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Royal armour: Leg defences

Slideshow

See the various pieces of armour for the lower body.

  1. Culet

    Culet

    The rump was often protected by an articulated set of plates called a culet. This one forms part of the armour made in the Netherlands about 1616 for Charles I as a Prince of Wales, and later passed to his son the future King Charles II.

    © The Board of Trustees of the Royal Armouries

  2. Sabatons

    Sabatons

    The feet are protected by plate defences called sabatons. This example is from the gilt armour of King Charles I, originally made in the Netherlands for Henry, Prince of Wales, about 1612.

    © The Board of Trustees of the Royal Armouries

  3. Cuisse

    Cuisse

    The lower thighs are protected by defences called cuisses, usually of solid plates. This one forms part of the Dutch armour presented to Henry Prince of Wales in 1607.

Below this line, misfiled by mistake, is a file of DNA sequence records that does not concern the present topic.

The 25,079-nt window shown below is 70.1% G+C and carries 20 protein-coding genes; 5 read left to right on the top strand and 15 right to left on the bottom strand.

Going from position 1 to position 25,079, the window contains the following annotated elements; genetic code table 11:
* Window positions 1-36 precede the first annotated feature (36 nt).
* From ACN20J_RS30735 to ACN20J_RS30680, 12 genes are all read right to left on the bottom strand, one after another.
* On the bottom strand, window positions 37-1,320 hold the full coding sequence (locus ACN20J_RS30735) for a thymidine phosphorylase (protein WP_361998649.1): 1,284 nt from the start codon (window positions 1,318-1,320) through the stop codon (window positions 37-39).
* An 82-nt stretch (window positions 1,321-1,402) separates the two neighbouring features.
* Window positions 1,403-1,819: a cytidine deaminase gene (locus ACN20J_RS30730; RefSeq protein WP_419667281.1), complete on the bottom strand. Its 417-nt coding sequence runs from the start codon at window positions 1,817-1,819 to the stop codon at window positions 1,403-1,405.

© The Board of Trustees of the Royal Armouries

  4. Poleyn

    Poleyn

    The knees are protected by poleyns, attached to the bottom of the cuisses with narrow plates called articulating lames which give them the flexibility needed. This one forms part of the Dutch armour presented to Henry Prince of Wales in 1607.

    © The Board of Trustees of the Royal Armouries

  5. Codpiece

    Codpiece

    Plate armour for groin defence. Need we say more? It was used when taking part in foot combat however it was not practical nor needed for jousting.

    © The Board of Trustees of the Royal Armouries

  6. Tassets

    Tassets

    For greater flexibility or when fighting on horse back, the upper thighs were protected by overlapping metal plates called tassets.
    It was the overlapping plates that made them flexible thigh defences. The image shows the 'long' version for foot combat, not for fighting on horse back.

    © The Board of Trustees of the Royal Armouries

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